What Oil do you use on your Carbon Knives?

Discussion in 'Cooking Knife Reviews' started by betowess, Feb 16, 2013.

  1. betowess

    betowess

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    I made the switch to carbon knives recently and have been occasionally wiping with my canola oil and a piece of cotton. I read somewhere some use walnut oil and beeswax at a 80% oil and 20% wax ratio to make a nice butter, which is good for cutting boards too.

    I also know my seller says just use mineral oil (obviously food grade), but I really don't want to use a refined petroleum product which is left over from making gasoline, so can I just use my trusty canola oil with the beeswax,  or what do ya think?  Sorry if this is too dumb of a question...

    I'm new here, this is a great forum. I just cook at home - love experimenting and learning more about foods and methods, and like holding a well crafted knife as well. I like to eat too, ha ha.../img/vbsmilies/smilies/smile.gif
     
  2. ed buchanan

    ed buchanan

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    Mineral oil on the stone  not food oil  which gets sticky over time
     
  3. franzb69

    franzb69

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    I use mineral oil. I buy mine from the drug store so I'm sure it's food safe since they're made to be used for medical purposes.
     
  4. twyst

    twyst

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    Are you talking about for oiling the handle of your knife, or are you putting this stuff on your blade?
     
  5. kokopuffs

    kokopuffs

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    You can get a gallon of mineral oil at any tack and feed store for less than $20 a gallon.  Then, affix a label that says "NORTON SHARPENING OIL" to a pint can and you can sell it for around $7 or $8!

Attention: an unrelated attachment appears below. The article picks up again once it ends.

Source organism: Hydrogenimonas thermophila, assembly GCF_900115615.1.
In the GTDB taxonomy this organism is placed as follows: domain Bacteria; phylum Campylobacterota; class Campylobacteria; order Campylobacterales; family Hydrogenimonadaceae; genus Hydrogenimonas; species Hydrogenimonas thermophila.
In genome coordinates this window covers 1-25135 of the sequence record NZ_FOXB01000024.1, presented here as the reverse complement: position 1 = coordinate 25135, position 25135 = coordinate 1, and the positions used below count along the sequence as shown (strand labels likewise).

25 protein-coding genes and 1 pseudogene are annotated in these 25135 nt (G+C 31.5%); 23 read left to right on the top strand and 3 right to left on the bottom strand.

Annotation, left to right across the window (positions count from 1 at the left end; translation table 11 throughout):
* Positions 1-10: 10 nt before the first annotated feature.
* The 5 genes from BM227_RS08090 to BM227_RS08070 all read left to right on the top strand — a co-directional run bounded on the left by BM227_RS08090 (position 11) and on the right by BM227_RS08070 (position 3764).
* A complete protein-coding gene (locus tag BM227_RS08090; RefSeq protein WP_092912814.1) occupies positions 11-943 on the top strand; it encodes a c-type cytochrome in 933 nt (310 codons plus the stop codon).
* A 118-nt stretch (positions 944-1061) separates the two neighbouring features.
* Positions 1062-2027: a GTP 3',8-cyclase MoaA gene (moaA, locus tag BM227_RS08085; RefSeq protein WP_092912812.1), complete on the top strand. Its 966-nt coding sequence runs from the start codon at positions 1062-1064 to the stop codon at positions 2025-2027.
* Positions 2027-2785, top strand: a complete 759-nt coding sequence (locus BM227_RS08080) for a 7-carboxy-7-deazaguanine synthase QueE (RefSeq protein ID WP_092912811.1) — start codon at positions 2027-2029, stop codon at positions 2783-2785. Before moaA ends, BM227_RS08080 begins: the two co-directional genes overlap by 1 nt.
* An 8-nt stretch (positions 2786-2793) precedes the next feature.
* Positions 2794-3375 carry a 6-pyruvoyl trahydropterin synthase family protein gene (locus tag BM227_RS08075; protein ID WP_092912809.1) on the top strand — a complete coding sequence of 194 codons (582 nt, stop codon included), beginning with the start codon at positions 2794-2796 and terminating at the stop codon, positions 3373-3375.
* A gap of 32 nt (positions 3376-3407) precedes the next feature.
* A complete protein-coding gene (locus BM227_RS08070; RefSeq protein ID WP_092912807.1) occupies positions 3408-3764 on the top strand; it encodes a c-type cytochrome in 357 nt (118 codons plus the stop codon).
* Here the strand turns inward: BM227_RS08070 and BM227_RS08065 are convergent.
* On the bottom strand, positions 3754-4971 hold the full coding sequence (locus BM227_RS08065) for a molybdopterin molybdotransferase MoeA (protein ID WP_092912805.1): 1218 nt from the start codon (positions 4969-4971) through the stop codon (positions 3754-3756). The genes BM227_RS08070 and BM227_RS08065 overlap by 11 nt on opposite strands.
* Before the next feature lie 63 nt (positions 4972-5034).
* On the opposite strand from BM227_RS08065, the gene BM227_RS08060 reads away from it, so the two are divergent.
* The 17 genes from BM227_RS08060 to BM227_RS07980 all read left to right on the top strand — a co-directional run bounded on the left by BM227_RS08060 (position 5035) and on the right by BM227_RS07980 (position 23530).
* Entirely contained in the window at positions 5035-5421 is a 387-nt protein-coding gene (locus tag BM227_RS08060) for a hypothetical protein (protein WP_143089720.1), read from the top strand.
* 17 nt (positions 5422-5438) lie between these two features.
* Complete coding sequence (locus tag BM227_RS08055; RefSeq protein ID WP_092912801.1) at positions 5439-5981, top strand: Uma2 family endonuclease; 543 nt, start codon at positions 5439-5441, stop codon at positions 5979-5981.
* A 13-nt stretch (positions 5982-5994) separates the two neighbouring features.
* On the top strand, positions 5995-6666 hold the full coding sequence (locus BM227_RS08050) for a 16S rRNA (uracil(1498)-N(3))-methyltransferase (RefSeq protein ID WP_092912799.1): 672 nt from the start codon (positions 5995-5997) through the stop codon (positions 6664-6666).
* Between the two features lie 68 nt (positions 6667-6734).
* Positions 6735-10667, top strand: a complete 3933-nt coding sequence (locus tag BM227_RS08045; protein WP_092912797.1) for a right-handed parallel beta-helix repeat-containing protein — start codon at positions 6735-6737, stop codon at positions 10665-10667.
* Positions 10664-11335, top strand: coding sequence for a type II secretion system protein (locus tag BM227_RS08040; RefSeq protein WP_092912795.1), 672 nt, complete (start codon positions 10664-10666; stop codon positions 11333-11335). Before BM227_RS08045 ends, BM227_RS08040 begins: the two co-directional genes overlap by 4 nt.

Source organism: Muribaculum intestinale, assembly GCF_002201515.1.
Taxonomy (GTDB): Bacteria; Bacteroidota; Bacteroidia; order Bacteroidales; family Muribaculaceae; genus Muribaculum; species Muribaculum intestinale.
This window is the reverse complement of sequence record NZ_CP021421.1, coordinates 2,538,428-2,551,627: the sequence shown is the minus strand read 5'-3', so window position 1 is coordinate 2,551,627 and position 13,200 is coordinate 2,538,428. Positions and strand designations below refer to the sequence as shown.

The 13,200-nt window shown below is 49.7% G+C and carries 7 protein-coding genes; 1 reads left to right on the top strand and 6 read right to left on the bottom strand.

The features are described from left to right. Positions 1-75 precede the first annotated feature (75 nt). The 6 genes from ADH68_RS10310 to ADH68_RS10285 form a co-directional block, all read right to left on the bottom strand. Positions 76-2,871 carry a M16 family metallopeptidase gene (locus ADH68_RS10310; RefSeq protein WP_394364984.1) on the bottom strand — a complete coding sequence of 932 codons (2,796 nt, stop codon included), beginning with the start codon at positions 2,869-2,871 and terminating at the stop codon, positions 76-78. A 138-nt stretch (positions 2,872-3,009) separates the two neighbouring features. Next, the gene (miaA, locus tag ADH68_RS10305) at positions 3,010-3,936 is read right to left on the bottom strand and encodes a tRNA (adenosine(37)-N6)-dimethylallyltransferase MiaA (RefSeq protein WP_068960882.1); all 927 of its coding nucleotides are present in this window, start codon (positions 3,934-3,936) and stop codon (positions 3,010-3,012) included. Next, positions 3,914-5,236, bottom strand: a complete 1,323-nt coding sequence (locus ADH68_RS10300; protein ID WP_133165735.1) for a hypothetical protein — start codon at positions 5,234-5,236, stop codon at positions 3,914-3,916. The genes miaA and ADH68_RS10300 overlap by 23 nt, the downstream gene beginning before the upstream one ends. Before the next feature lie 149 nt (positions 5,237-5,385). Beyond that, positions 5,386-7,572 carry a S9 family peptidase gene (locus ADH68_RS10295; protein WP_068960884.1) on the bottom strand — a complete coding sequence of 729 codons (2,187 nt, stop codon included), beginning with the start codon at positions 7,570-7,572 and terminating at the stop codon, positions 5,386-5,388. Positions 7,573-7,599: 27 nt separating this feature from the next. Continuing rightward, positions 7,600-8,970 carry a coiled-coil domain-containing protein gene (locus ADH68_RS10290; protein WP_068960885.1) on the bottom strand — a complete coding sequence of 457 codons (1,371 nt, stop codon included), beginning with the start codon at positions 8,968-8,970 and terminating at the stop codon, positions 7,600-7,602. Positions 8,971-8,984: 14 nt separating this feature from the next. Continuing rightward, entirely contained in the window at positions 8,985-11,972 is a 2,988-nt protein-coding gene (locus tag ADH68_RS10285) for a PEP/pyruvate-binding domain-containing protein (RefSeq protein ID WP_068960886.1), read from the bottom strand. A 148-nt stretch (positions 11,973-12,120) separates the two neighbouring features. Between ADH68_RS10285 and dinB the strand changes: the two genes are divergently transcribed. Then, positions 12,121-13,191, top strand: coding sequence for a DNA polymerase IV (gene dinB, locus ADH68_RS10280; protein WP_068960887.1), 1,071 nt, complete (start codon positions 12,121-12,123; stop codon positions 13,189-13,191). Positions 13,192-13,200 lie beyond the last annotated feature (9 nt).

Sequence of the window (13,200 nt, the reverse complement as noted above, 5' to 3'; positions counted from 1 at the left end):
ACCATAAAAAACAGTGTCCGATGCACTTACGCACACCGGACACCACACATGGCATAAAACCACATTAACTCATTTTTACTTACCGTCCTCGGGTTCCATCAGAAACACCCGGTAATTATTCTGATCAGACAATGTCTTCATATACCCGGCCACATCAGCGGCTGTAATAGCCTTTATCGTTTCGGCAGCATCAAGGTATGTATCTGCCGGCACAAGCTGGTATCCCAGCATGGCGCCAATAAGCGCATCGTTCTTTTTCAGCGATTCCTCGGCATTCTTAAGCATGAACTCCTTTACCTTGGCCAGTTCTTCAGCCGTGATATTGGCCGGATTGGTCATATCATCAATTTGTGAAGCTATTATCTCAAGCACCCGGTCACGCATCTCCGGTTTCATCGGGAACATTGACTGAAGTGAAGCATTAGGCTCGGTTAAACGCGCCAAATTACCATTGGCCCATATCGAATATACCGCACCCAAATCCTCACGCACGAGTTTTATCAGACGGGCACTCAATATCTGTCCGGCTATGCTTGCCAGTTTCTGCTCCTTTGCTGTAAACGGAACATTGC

6. betowess

    betowess

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    For the blade. The handles are POM. But I have a DMT duo sharp diamond bench stone set - so you spray water on it with a mister. I was just wondering about the blade maintenance oil.  Anyone ever use walnut oil? I kind a want to find an alternative to mineral oil, if posssible.

    Thanks for the replies so far.
     
  7. boar_d_laze

    boar_d_laze

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    Any and all vegetable and/or nut oils which I can think of, including walnut and canola oils, are unsuitable for oiling knife handles.  As they age they get gummy and rancid.  Food grade mineral oil is the most practical and inexpensive choice, but there are others which are otherwise just as good -- certain tung oils, for instance.

    Actually, commercial "honing oil," whether Norton or other brands, is a very, very light mineral oil and not the same viscosity as the food grade mineral oil sold in drug stores as baby laxative, etc.  If you want to make honing oil out of ordinary mineral oil, mix the mineral oil 50/50 with mineral spirits.  I prefer using my oil stones dry or with water rather than with honing oil; but it's something of a mixed bag.  We can get into the pluses and minuses if you're thinking about oil stones.